For individuals and groups unable to attend the meetings, the CCMTA posted information on the Internet. The Internet address is http://www.ab.org/​ccmta/​ccmta.html. Individuals and organizations with Internet electronic mail addresses were provided with the opportunity to have their names added to an electronic mailing list to receive information on the development of the standard.

After all interested parties were given the opportunity to comment and their concerns had been considered, the final version of the North American Cargo Securement Standard was published in May 1999 by the CCMTA. A copy of the standard is in the public docket. Federal, State, and Provincial governments throughout North America have now been encouraged to adopt it through their respective rulemaking processes.

Publication of Advance Notice of Proposed Rulemaking

On October 17, 1996, the FHWA published an advance notice of proposed rulemaking (ANPRM) concerning the development of the North American Cargo Securement Standard Model Regulations (61 FR 54142). The agency requested comments on its consideration of a rulemaking to overhaul the Federal cargo securement regulations based on the research program described above and other published cargo-securement related research, such as Southern Illinois University's March 1995 report entitled “Analysis of Rules and Regulations for Steel Coil Truck Transport.” A copy of this report is included in the public docket. The agency also requested comments on the process that would be used to develop the North American Cargo Securement Standard Model Regulations.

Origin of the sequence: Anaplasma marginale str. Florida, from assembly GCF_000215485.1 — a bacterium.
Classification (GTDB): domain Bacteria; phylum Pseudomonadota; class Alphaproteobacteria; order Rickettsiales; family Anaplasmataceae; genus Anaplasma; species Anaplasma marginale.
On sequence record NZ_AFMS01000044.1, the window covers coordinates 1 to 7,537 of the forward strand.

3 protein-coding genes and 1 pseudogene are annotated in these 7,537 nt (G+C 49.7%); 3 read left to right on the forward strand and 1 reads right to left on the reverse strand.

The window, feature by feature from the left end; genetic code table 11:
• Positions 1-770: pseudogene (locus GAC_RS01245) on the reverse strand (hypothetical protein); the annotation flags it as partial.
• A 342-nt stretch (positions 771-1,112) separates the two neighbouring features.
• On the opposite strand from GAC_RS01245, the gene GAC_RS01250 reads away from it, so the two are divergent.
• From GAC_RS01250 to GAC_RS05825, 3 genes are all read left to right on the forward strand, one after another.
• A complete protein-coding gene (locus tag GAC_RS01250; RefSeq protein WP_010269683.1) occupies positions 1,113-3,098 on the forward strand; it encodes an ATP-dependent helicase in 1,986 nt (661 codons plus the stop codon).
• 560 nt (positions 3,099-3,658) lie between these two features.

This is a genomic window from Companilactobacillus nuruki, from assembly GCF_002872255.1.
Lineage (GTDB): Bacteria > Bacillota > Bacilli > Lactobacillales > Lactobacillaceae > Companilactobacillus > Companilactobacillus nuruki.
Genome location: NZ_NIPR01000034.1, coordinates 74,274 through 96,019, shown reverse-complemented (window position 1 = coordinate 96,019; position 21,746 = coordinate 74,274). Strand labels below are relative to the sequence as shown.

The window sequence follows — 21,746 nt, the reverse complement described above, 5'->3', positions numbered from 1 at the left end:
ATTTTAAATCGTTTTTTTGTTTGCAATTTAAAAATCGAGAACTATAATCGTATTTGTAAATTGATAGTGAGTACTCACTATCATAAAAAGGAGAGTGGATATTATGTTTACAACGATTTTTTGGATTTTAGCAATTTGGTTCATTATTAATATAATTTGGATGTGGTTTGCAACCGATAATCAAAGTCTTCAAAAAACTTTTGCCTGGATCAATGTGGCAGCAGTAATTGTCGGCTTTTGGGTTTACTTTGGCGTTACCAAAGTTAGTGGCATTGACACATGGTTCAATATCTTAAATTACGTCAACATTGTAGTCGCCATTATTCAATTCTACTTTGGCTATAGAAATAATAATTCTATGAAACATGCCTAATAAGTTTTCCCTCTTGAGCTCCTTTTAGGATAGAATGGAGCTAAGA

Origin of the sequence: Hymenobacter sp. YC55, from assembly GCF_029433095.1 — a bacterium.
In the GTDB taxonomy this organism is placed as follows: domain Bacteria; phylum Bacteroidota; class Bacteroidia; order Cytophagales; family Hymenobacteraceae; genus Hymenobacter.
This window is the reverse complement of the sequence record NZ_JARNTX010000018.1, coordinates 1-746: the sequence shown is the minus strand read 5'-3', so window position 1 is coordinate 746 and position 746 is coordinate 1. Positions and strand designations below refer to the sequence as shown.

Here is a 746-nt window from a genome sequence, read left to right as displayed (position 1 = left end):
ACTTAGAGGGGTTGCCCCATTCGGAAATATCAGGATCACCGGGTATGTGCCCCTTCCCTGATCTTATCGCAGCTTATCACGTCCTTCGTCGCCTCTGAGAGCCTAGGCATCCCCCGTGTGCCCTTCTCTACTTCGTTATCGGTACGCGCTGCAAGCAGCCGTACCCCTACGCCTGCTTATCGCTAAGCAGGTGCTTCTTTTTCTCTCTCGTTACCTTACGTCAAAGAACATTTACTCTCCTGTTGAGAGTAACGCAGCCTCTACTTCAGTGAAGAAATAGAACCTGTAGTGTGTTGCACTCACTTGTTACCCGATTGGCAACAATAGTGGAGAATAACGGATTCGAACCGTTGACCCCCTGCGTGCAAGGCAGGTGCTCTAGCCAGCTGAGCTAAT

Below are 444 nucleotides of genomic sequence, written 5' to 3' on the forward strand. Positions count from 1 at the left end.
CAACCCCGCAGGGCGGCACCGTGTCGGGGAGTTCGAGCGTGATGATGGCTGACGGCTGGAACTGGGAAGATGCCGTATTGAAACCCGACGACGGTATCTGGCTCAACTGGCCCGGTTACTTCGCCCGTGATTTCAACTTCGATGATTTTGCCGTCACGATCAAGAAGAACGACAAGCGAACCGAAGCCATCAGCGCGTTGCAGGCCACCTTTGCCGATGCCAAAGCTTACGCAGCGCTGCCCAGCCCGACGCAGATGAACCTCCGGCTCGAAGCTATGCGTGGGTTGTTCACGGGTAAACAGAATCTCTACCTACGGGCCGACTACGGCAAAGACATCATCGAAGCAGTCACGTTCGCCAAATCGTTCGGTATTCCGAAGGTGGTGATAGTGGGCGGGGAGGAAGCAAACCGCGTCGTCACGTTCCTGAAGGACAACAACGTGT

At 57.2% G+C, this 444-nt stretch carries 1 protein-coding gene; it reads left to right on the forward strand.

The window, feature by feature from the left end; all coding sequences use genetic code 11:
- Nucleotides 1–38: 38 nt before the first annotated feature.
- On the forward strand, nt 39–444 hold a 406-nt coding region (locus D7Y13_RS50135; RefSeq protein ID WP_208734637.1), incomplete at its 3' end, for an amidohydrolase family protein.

Discussion of Comments to the ANPRM

We analyzed 10 comments that we received in response to the ANPRM. The commenters were: Advocates for Highway and Auto Safety (Advocates); the American Trucking Associations (ATA); the CCMTA; CVSA; the Illinois Department of Transportation (IDOT); Insurance Corporation of British Columbia (ICBC); the International Brotherhood of Teamsters; Landstar Gemini (Landstar); the Truck Trailer Manufacturers Association (TTMA); and the Web Sling and Tiedown Association.

Generally, the commenters agreed with the agency's plan to participate in the research program to evaluate cargo securement systems, and the approach the agency described for developing the North American Cargo Securement Standard Model Regulations. However, some of the commenters expressed concerns about specific issues they believe were not discussed adequately in the research and standards development program described in the ANPRM.